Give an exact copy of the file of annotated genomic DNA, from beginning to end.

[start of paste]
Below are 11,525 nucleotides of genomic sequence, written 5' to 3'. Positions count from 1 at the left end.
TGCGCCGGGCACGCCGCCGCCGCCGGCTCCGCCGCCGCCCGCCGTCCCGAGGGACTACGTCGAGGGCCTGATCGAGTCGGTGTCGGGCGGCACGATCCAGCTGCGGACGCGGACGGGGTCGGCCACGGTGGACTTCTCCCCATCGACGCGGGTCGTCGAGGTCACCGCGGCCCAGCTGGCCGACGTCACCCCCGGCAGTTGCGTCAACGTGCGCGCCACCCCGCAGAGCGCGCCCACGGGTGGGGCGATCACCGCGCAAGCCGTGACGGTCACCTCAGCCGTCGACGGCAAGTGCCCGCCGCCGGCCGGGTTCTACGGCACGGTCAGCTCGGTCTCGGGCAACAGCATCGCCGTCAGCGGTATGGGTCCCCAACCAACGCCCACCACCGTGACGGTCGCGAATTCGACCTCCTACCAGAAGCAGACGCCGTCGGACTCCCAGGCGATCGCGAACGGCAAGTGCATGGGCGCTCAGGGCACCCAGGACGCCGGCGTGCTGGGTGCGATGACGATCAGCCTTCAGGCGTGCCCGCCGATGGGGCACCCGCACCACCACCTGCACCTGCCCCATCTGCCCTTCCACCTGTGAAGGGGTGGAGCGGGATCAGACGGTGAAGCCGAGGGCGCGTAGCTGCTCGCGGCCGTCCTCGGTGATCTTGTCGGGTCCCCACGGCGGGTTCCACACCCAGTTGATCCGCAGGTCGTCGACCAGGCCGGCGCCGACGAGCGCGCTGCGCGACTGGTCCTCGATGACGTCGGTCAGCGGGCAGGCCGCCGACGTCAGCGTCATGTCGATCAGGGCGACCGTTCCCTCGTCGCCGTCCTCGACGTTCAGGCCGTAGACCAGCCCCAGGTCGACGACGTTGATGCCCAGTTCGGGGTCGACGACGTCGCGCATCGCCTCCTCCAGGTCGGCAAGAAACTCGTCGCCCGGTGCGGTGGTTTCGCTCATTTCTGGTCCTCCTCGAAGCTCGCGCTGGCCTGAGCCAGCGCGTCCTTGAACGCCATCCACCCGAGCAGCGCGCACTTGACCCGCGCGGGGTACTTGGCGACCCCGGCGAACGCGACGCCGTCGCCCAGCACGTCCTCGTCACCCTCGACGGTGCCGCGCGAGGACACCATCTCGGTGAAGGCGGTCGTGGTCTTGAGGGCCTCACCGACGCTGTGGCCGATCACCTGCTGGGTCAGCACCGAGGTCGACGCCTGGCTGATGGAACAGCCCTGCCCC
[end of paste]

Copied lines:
Below are 11,525 nucleotides of genomic sequence, written 5' to 3'. Positions count from 1 at the left end.
TGCGCCGGGCACGCCGCCGCCGCCGGCTCCGCCGCCGCCCGCCGTCCCGAGGGACTACGTCGAGGGCCTGATCGAGTCGGTGTCGGGCGGCACGATCCAGCTGCGGACGCGGACGGGGTCGGCCACGGTGGACTTCTCCCCATCGACGCGGGTCGTCGAGGTCACCGCGGCCCAGCTGGCCGACGTCACCCCCGGCAGTTGCGTCAACGTGCGCGCCACCCCGCAGAGCGCGCCCACGGGTGGGGCGATCACCGCGCAAGCCGTGACGGTCACCTCAGCCGTCGACGGCAAGTGCCCGCCGCCGGCCGGGTTCTACGGCACGGTCAGCTCGGTCTCGGGCAACAGCATCGCCGTCAGCGGTATGGGTCCCCAACCAACGCCCACCACCGTGACGGTCGCGAATTCGACCTCCTACCAGAAGCAGACGCCGTCGGACTCCCAGGCGATCGCGAACGGCAAGTGCATGGGCGCTCAGGGCACCCAGGACGCCGGCGTGCTGGGTGCGATGACGATCAGCCTTCAGGCGTGCCCGCCGATGGGGCACCCGCACCACCACCTGCACCTGCCCCATCTGCCCTTCCACCTGTGAAGGGGTGGAGCGGGATCAGACGGTGAAGCCGAGGGCGCGTAGCTGCTCGCGGCCGTCCTCGGTGATCTTGTCGGGTCCCCACGGCGGGTTCCACACCCAGTTGATCCGCAGGTCGTCGACCAGGCCGGCGCCGACGAGCGCGCTGCGCGACTGGTCCTCGATGACGTCGGTCAGCGGGCAGGCCGCCGACGTCAGCGTCATGTCGATCAGGGCGACCGTTCCCTCGTCGCCGTCCTCGACGTTCAGGCCGTAGACCAGCCCCAGGTCGACGACGTTGATGCCCAGTTCGGGGTCGACGACGTCGCGCATCGCCTCCTCCAGGTCGGCAAGAAACTCGTCGCCCGGTGCGGTGGTTTCGCTCATTTCTGGTCCTCCTCGAAGCTCGCGCTGGCCTGAGCCAGCGCGTCCTTGAACGCCATCCACCCGAGCAGCGCGCACTTGACCCGCGCGGGGTACTTGGCGACCCCGGCGAACGCGACGCCGTCGCCCAGCACGTCCTCGTCACCCTCGACGGTGCCGCGCGAGGACACCATCTCGGTGAAGGCGGTCGTGGTCTTGAGGGCCTCACCGACGCTGTGGCCGATCACCTGCTGGGTCAGCACCGAGGTCGACGCCTGGCTGATGGAACAGCCCTGCCCC